top of page
  • Yves Siegel

Market Commentary: Energy’s Winning Streak to Extend into 2023

Happy Holidays and all the best for the new year! We appreciate all your support and help in making 2022 another successful year for Siegel Asset Management (SAM) Partners.

SAM’s strategies continue to outperform year-to-date (YTD). As of November 30, 2022, SAM’s Infrastructure Income Portfolio produced a return (net of fees) of 22.7% compared to 17.7% for its customized benchmark. SAM’s ESG Infrastructure Portfolio also outperformed and generated a YTD return (net) of 12.9% vs. 10.4% for its customized benchmark. This compares to the S&P 500’s YTD return of -13.1% as of November 30, 2022.

We maintain strong conviction that traditional energy companies can prosper in the years ahead and belief in the long-term potential of clean energy stocks. SAM Partners’ objective is to provide investors with above-average income and attractive risk-adjusted returns.


We had it mostly right in our Market Commentary published a year ago, “I’m Not Just Talking My Book–The Energy Sector Poised to Outperform Again in 2022.” We correctly favored value and dividend paying stocks versus growth stocks and predicted that dividends combined with even modest stock price appreciation could generate double-digit total returns of 10 to 15%. While we did not foretell a bear market, nor Russia’s invasion of Ukraine, and expected inflation to moderate more quickly than it has; we did state that “it seems prudent to expect lower market returns and elevated volatility for the S&P 500 again in 2022…”

Additional trends we anticipated include strong oil and natural gas prices, material growth in domestic renewable power and LNG capacity, energy companies remaining financially disciplined and returning cash to shareholders, and an improving narrative for fossil fuels driving energy stock prices higher.

Source: S&P Global and EIA as of December 20, 2022 KEY TAKEAWAYS:

1. Energy remained the best performing sector in the S&P 500. As of December 20th, the energy sector appreciated 54.0% YTD and, including dividends, generated a total return of 60.3% (as measured by the S&P 500 Energy Index). Earlier this year, energy stocks surpassed pre-pandemic levels. The total return over the past three years was 18.4% annualized (assuming reinvested dividends).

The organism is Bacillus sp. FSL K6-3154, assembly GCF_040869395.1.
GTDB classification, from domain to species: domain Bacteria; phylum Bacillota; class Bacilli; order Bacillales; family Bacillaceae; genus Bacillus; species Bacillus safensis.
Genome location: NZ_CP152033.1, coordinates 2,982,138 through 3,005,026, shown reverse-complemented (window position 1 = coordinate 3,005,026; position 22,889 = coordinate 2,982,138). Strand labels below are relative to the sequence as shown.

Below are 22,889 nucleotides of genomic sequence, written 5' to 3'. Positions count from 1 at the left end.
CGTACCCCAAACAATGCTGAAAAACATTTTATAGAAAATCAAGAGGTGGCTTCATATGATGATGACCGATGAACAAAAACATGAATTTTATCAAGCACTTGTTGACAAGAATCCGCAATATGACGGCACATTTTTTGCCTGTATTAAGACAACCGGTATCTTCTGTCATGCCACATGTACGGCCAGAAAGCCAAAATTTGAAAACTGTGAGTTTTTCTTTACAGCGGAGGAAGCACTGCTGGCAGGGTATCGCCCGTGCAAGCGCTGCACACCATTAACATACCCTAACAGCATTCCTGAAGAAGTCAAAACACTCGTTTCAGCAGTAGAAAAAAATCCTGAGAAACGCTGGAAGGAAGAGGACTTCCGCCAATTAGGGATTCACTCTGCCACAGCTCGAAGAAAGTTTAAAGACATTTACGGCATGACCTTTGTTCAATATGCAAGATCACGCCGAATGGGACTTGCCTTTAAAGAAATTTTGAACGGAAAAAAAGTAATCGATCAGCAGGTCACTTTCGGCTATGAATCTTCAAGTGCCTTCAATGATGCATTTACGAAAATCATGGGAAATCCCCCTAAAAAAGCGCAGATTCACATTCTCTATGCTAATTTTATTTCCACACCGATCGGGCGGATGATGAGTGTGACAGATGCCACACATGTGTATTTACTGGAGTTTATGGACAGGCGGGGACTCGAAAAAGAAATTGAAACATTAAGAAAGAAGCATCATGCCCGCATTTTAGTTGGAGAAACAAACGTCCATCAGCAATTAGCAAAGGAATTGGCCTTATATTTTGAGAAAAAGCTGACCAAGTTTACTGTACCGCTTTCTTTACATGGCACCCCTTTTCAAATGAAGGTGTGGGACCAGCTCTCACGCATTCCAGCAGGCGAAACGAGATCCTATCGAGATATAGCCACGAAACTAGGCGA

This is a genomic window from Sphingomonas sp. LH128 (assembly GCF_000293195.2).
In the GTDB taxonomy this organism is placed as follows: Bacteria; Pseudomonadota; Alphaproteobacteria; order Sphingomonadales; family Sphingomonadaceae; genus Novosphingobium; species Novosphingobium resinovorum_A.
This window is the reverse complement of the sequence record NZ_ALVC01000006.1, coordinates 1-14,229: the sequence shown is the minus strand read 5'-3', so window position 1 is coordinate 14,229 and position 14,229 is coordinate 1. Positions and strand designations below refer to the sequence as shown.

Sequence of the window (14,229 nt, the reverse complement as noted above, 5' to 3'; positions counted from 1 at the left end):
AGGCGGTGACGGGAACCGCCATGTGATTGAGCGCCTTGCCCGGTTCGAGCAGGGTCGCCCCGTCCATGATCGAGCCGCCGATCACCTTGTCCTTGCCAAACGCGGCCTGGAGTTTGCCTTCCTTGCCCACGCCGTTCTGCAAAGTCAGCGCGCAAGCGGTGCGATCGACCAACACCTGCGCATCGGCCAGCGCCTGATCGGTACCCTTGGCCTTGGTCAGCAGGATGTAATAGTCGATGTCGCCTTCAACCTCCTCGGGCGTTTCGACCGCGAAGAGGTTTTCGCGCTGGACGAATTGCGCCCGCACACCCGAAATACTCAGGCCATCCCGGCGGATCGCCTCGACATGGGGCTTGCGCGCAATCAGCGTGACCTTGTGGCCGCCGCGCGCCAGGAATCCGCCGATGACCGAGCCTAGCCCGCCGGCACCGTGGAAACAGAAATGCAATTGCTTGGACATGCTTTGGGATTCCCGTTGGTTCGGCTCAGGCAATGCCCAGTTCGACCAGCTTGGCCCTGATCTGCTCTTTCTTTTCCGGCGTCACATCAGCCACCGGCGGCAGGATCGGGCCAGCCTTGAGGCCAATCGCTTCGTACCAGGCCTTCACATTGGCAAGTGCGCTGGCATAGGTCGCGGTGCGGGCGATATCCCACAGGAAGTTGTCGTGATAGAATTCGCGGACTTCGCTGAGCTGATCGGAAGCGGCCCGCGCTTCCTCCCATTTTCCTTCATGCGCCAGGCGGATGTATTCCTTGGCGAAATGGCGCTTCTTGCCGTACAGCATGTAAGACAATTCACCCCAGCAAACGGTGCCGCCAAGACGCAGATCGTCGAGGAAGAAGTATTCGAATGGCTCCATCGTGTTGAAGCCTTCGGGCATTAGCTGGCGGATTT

*Annualized return

Source: S&P Global as of 12/20/22

2. Worst year for S&P 500 since 2008. As of December 20th, the S&P 500 was down -20.0% and, including dividends, generated a total return of -18.5% YTD. The total return over the past three years was 7.6% annualized (assuming reinvested dividends).

3. Commodity prices were volatile but still up. Crude oil prices (WTI) and natural gas prices (Henry Hub) appreciated approximately 1% and 38% YTD, respectively, as of December 20th. Commodity prices were impacted by extended COVID-related lockdowns in China, dampening demand and the EU’s efforts to reduce dependence on Russian oil and gas supplies.

4. Inflation and interest rates reached multi-decade highs. In November, the consumer price index rose 7.1% year-over-year. Although inflation is still higher than it’s been in decades, it has moderated from its recent 9.1% peak in June this year. After four straight three-quarter point interest rate increases, the Federal Reserve announced a smaller hike of 50 basis points in December. Additional federal rate hikes are expected in 2023 to help combat inflation.

5. Russia’s February 24th invasion of Ukraine was a game changer. Russia essentially weaponized oil and natural gas and catapulted energy security into a top priority across global governments, most notably Europe—this, and the threat of China invading Taiwan, has led to de-globalization. Globalization facilitates the efficient allocation of resources and promotes economic growth; de-globalization does the opposite. As countries pivot toward energy security, they have accelerated investments in clean energy and energy efficiency.

6. U.S. LNG comes to Europe’s rescue. U.S. LNG exports peaked in H1’22 as facilities operated close to maximum capacity, according to the U.S. Energy Information Administration (EIA). They note that the fire-related shutdown of Freeport LNG in June impacted ~2.0 Bcf/d of U.S. LNG export capacity. The EIA also forecasts that U.S. LNG exports will establish a new record and reach 12.7 Bcf/d by the end of 2023. As cited in the European Commission website, the U.S. was the largest supplier of LNG to the EU, supplying 44% of the EU’s LNG from January through September 2022.

U.S. Annual Natural Gas Trade (Bcf/d)

Source: U.S. Energy Information Administration, Short-Term Energy Outlook, December 2022

1. The Inflation Reduction Act of 2022 (IRA) is expected to accelerate the clean energy transition in the U.S. The IRA is comprised of climate-related initiatives and energy provisions totaling ~$370 billion. This includes almost $280 billion in clean energy tax incentives.

2. ESG loses its shine. ESG-focused funds broadly underperformed in 2022. U.S. sustainable investing and clean energy stocks’ performance have both declined this year as the market pivoted toward value, and away from growth/interest rate-sensitive stocks. As of December 20th, the clean energy sector was down -4.5% YTD and, including dividends, generated a total return of -3.3% as measured by the S&P Clean Energy Index (SPGTCLTR). The total return over the past three years was 22.1% annualized (assuming reinvested dividends) as of 12/20/22.